Suicide Prevention: Why Latinos Face Unique Challenges

Suicide is a serious public health issue that continues to claim thousands of lives each year.  According to the American Foundation for Suicide Prevention (AFSP), an estimated 1 million suicide attempts occur each year, many requiring medical attention.

The AFSP reported that 41,149 Americans took their lives in 2013, the most recent year for which full data is available.

“When it comes to the high risks of suicide prevention, depression, anxiety and substance abuse, it is important to understand that Latinos face very unique challenges”, says expert in Integrative Medicine, Dr. Joseph Mosquera, M.D.

“Among these challenges is the lack of access to mental health services combined with a cultural tendency to hide these symptoms due to a sense of embarrassment.”

Research done in 2008 by the Washington University in St. Louis found that Latinas are particularly affected, with one in every three high school Latino females seriously thinking about committing suicide. This is an especially alarming statistic.

According to a survey by the Suicide Prevention Resource Center, Hispanics born in the United States have higher rates of suicidal ideation and suicide attempts than Hispanic immigrants.

“This may be due to the higher amount of family and social pressures placed upon these men and women”, says Dr. Mosquera.

Men often suffer from anxiety, depression and substance abuse that is related to their levels of both, education and socioeconomic status.

“We need a much better system that provides access to proper healthcare. Only one to two percent of all psychiatrists/psychologists in the U.S. are Latino, despite one in five U.S. residents being Latino. As a result, many turn to their primary care doctor for help and often don’t receive it due to lack of access, health insurance and communications issues”, Dr. Mosquera added.

It is important for families and communities to have frank conversations regularly with young Latinos, particularly young Latinas, to discuss anxiety and especially depression, which if not treated, can lead to higher rates of suicide attempts.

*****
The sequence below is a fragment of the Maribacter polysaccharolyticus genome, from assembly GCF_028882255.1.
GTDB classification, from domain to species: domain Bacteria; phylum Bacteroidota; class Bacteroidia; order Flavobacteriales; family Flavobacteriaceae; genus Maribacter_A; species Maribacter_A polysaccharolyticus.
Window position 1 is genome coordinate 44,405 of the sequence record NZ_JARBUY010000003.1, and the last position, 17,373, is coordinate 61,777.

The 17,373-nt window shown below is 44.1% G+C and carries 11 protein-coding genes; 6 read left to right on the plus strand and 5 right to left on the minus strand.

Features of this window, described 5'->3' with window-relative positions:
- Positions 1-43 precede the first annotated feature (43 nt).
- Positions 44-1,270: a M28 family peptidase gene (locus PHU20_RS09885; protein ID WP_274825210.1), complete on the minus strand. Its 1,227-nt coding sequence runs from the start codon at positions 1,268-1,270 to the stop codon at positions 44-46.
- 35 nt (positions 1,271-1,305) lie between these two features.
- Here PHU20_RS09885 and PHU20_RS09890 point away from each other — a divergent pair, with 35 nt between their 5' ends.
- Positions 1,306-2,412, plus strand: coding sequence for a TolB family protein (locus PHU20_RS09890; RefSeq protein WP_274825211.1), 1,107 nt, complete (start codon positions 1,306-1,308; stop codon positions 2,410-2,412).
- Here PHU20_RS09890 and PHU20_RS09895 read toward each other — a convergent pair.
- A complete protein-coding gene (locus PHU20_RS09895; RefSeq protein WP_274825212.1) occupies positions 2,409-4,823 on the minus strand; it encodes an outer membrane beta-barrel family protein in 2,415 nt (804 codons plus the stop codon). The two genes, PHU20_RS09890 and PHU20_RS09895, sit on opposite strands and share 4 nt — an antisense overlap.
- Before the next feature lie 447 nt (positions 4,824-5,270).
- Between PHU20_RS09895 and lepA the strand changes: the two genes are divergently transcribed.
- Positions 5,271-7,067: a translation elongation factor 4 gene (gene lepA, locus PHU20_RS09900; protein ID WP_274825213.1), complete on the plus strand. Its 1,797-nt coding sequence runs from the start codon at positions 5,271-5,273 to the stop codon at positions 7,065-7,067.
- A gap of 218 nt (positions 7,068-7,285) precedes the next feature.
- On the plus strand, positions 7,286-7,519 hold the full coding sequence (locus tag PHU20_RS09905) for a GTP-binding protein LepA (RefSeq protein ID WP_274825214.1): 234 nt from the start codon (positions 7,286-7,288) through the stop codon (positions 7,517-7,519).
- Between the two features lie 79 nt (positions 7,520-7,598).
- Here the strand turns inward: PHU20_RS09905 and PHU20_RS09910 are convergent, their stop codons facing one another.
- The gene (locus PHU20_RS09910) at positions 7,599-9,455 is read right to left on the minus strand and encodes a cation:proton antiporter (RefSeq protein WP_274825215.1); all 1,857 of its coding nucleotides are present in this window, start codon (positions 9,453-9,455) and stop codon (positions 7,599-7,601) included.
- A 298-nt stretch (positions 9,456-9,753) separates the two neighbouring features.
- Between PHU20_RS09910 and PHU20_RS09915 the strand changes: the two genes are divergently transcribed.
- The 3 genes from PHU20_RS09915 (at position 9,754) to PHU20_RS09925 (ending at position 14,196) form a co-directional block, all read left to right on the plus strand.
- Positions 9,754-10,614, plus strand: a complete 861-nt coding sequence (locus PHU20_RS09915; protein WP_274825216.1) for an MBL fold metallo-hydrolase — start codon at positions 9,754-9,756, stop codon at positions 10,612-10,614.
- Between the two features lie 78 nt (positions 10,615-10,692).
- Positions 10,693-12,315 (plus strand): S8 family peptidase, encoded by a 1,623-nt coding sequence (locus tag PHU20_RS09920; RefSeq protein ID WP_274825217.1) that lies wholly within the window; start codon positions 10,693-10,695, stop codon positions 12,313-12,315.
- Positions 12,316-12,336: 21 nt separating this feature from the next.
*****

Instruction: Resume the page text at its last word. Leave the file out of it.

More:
Signs of Suicidal Thoughts

People who take their own lives exhibit one or more warning signs, either through what they say or what they do. The more warning signs, the greater the risk. Three key factors to watch are behavior, talk and mood, according to the American Foundation for Suicide Prevention (AFSP).

Talk

If a person talks about: Uses ultimatums in regards to killing themselves, having no reason to live, being a burden to others, feeling trapped, and/or unbearable pain.

Behavior

A person’s suicide risk is greater if a behavior is new or has increased, especially if it’s related to a painful event, loss, or change. This could be in the form of increased use of alcohol or drugs, acting recklessly, withdrawing from activities, isolating from family and friends, sleeping too much or too little, visiting or calling people to say goodbye, and/or even giving away prized possessions.

Mood

People who are considering suicide often display one or more of the following moods: Depression, loss of interest, rage, irritability, humiliation, and/or anxiety.

Suicide Prevention Starts With Awareness

People thinking about suicide often show warning signs, either through what they say or what they do. Here are some to look out for:

  • Poor grades
  • Sleeping excessively
  • Not grooming properly
  • Family history of mental illness

The best way to access help is to call a local medical center that is affiliated to an outpatient mental health clinic. Medical schools around the country often have clinics that have bilingual staff that will be able to provide help for mental illnesses.

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